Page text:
Philip II of Macedon: Best Captain/General Europe Ever Produced?

Jan 2015
Not always. Numbers varied depending upon demands and availability:

There are more, but that should suffice.
I literally wrote in that post "sometimes legions were over/under strength". The point is the standard number for late republican Rome was 5000 men per legion. Continually referring to "6000 men" after this has been pointed out a dozen times is tiresome.


Ad Honorem
May 2016
This discussion is out of my usual field, but recently reading Lawrence Keppie, “The making of the Roman Army” he states “Some Roman authors believed that after Marius [...] thus giving the whole legion a strength of 6000.” and “The manpower of the Late Republic is normally assessed by the Roman historians as about 5000 men: many legions were reduced well bellow that figure...” (pp. 64-66).

From these words I can read that Lawrence Keppie although seems to take the 5000 number as the nominal figure, he is cautious, just take a look to the use of the words “normally assessed”.

Adrian Keith Goldsworthy in “The Roman Army at War 100BC-AD200”, page 38, concludes his chapter about the organization of the army stating “When major war of conquest were planned, complete legions were often raised, and the subsequent conflicts fought by large armies, in which a body of 5000-6000 men was a useful sub-unit”. Curious choice of numbers, don’t you think?

My point, even if I am out of my field, is that probably some aggressive words here are not justified, defending a sole number, since there is not total consensus among historians, eventually because the number was not so constant and focusing in a sole number doesn’t allow us to think “out of the box”.
Jan 2015
The scholars numbers, right or wrong, are based on facts; like other accounts of people who were there. Revisions of those scholars by modern day commentators is based on nothing but informed speculation. That's not to say numbers from ancient sources are never wrong, I've given many examples where common sense and scholarly consensus agrees they are, but it is deeply problematic to simply revise numbers based on your modern opinion (e.g. "well, it says 30 legions, but they prolly had about 120,000 men"... based on my opinion).
Nov 2011
The Bluff
I literally wrote in that post "sometimes legions were over/under strength". The point is the standard number for late republican Rome was 5000 men per legion.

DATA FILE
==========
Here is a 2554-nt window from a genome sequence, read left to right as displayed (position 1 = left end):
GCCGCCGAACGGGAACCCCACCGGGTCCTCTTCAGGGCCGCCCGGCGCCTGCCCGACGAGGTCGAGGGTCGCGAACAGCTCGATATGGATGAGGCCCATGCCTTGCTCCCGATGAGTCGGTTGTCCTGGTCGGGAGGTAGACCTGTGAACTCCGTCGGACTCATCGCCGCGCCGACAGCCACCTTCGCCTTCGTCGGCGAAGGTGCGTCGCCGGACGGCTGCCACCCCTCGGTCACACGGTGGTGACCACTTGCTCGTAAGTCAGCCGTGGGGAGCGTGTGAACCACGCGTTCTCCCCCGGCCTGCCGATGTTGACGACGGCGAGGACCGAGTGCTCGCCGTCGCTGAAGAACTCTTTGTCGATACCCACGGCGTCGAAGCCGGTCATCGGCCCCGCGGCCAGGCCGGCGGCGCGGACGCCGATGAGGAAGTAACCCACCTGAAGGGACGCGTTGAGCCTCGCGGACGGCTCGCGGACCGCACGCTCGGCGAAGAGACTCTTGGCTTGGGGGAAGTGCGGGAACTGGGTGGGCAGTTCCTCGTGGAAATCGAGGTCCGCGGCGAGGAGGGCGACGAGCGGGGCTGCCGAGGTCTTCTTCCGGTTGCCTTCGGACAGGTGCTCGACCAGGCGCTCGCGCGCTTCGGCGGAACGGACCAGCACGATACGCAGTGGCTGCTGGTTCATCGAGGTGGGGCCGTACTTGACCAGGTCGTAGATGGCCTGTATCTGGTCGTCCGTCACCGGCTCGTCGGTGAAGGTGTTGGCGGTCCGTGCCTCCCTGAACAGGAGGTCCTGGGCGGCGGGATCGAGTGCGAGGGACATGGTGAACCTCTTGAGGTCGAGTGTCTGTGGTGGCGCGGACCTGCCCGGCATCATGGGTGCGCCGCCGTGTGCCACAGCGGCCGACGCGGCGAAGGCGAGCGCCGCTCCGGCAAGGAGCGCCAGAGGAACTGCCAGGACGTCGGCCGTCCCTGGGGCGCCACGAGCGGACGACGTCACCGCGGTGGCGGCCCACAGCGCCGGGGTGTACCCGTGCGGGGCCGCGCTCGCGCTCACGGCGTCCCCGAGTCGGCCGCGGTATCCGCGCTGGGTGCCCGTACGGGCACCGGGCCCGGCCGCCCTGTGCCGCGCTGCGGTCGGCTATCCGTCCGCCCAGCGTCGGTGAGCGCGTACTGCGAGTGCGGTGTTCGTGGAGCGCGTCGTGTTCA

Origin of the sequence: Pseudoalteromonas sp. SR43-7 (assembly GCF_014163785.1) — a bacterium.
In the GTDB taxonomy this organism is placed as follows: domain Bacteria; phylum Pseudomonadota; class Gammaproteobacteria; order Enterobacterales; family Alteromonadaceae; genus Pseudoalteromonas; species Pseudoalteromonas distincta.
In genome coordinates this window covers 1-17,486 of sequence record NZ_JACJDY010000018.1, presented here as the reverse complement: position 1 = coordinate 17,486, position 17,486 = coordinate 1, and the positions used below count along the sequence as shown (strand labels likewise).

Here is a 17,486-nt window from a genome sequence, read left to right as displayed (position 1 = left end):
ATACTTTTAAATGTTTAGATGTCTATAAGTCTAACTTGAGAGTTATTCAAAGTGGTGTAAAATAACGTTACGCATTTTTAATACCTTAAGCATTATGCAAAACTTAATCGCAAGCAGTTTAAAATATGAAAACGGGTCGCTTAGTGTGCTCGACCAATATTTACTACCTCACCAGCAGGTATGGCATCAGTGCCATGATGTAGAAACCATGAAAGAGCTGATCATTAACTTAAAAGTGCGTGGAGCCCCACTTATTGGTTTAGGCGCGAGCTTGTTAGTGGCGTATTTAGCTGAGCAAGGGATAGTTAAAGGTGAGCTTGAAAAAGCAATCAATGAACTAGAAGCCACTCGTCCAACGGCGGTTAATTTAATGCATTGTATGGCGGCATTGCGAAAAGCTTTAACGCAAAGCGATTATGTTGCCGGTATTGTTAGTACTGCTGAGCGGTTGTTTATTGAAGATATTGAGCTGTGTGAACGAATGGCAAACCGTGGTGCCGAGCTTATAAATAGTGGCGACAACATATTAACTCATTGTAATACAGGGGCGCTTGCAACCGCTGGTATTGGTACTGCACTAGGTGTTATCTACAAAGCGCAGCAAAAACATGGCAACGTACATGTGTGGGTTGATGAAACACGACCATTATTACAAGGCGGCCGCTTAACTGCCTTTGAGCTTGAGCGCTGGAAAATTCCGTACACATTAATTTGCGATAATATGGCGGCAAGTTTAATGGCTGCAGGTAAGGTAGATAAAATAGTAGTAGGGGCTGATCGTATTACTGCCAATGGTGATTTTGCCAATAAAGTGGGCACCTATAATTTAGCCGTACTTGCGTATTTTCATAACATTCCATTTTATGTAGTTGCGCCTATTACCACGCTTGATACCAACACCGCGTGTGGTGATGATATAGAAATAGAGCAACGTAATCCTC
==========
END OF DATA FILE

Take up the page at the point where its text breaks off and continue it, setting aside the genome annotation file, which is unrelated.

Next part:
No, you didn't. That was another post. In any case, Polybios 6.21.6-9 would only appear to indicate a minimum (4,000). Hence the view that legions were levied fit for purpose; not specifically to the number 5,000.

Bart Dale

Ad Honorem
Dec 2009
The aftual size of the legion varied with time, so when talking about the numbers in a legion depends on which era of Roman history you are talking about. And I suspect that in staffing a legion that you know is going to see a lot of heavy fighting soon, you would want to initially overman the legions to compensate for he inevitable losses that would occur.

Also, the actual legion size could differ from nominal legion size. Losses would not be immediately replaced, and cohorts could be assigned to detached duties during imperial times, so the actual numbers could be less than nominal. But auxiliaris would be assigned to a legion, and although technically not part of the legion, they would effectively increase the manpower of he legion.

As for recruiting, a couple of legions were created by various ways. A couple were created from Roman Navy, the I & II Adiutrix.
Jan 2015
Legion sizes certainly varied at times, but what any of that has to do with squaring Duke's wildly contradictory positions is unclear to me. If he wants to explain how his incredulity to Appian and Plutarch, citing 200-450 cohorts awaiting Sulla in Italy on his return, can be squared with his support for Cinna apparently having 300 cohorts when he marched on Rome 3 years earlier, he is welcome to try.

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